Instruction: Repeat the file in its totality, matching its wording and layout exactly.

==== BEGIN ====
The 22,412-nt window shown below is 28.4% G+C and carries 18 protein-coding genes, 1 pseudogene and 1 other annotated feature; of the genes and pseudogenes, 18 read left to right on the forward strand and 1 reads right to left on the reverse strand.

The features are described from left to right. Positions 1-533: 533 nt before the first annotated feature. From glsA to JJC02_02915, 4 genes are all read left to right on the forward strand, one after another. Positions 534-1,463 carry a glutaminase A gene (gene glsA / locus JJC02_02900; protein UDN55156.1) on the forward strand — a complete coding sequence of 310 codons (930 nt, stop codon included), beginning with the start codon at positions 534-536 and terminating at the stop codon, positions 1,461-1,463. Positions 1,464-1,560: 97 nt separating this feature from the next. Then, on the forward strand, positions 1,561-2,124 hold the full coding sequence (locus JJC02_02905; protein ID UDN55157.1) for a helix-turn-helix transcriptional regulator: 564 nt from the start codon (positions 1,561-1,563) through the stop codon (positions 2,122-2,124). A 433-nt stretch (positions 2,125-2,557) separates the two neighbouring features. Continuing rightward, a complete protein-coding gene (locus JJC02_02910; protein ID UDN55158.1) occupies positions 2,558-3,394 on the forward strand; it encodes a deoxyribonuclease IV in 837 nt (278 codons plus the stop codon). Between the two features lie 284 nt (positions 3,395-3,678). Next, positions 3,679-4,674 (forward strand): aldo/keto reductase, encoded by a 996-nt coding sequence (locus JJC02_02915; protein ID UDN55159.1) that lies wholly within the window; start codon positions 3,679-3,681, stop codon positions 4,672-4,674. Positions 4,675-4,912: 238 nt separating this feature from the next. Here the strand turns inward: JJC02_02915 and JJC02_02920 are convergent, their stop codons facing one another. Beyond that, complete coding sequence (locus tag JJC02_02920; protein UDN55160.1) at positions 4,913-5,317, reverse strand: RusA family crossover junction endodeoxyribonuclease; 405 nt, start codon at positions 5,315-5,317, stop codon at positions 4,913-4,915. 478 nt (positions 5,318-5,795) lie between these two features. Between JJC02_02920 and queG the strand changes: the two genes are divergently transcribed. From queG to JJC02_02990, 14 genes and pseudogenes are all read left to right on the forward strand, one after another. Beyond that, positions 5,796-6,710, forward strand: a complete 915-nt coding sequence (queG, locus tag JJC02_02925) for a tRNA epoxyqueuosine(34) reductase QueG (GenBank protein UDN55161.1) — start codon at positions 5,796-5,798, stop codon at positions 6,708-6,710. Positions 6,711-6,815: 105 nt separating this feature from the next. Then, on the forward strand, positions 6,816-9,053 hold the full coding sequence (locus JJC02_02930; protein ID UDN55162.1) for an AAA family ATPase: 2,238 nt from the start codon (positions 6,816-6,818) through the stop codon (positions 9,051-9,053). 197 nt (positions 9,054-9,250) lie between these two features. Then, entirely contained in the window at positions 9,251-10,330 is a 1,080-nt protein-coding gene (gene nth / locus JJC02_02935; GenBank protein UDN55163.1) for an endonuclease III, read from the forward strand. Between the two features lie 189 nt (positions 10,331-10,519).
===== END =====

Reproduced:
The 22,412-nt window shown below is 28.4% G+C and carries 18 protein-coding genes, 1 pseudogene and 1 other annotated feature; of the genes and pseudogenes, 18 read left to right on the forward strand and 1 reads right to left on the reverse strand.

The features are described from left to right. Positions 1-533: 533 nt before the first annotated feature. From glsA to JJC02_02915, 4 genes are all read left to right on the forward strand, one after another. Positions 534-1,463 carry a glutaminase A gene (gene glsA / locus JJC02_02900; protein UDN55156.1) on the forward strand — a complete coding sequence of 310 codons (930 nt, stop codon included), beginning with the start codon at positions 534-536 and terminating at the stop codon, positions 1,461-1,463. Positions 1,464-1,560: 97 nt separating this feature from the next. Then, on the forward strand, positions 1,561-2,124 hold the full coding sequence (locus JJC02_02905; protein ID UDN55157.1) for a helix-turn-helix transcriptional regulator: 564 nt from the start codon (positions 1,561-1,563) through the stop codon (positions 2,122-2,124). A 433-nt stretch (positions 2,125-2,557) separates the two neighbouring features. Continuing rightward, a complete protein-coding gene (locus JJC02_02910; protein ID UDN55158.1) occupies positions 2,558-3,394 on the forward strand; it encodes a deoxyribonuclease IV in 837 nt (278 codons plus the stop codon). Between the two features lie 284 nt (positions 3,395-3,678). Next, positions 3,679-4,674 (forward strand): aldo/keto reductase, encoded by a 996-nt coding sequence (locus JJC02_02915; protein ID UDN55159.1) that lies wholly within the window; start codon positions 3,679-3,681, stop codon positions 4,672-4,674. Positions 4,675-4,912: 238 nt separating this feature from the next. Here the strand turns inward: JJC02_02915 and JJC02_02920 are convergent, their stop codons facing one another. Beyond that, complete coding sequence (locus tag JJC02_02920; protein UDN55160.1) at positions 4,913-5,317, reverse strand: RusA family crossover junction endodeoxyribonuclease; 405 nt, start codon at positions 5,315-5,317, stop codon at positions 4,913-4,915. 478 nt (positions 5,318-5,795) lie between these two features. Between JJC02_02920 and queG the strand changes: the two genes are divergently transcribed. From queG to JJC02_02990, 14 genes and pseudogenes are all read left to right on the forward strand, one after another. Beyond that, positions 5,796-6,710, forward strand: a complete 915-nt coding sequence (queG, locus tag JJC02_02925) for a tRNA epoxyqueuosine(34) reductase QueG (GenBank protein UDN55161.1) — start codon at positions 5,796-5,798, stop codon at positions 6,708-6,710. Positions 6,711-6,815: 105 nt separating this feature from the next. Then, on the forward strand, positions 6,816-9,053 hold the full coding sequence (locus JJC02_02930; protein ID UDN55162.1) for an AAA family ATPase: 2,238 nt from the start codon (positions 6,816-6,818) through the stop codon (positions 9,051-9,053). 197 nt (positions 9,054-9,250) lie between these two features. Then, entirely contained in the window at positions 9,251-10,330 is a 1,080-nt protein-coding gene (gene nth / locus JJC02_02935; GenBank protein UDN55163.1) for an endonuclease III, read from the forward strand. Between the two features lie 189 nt (positions 10,331-10,519).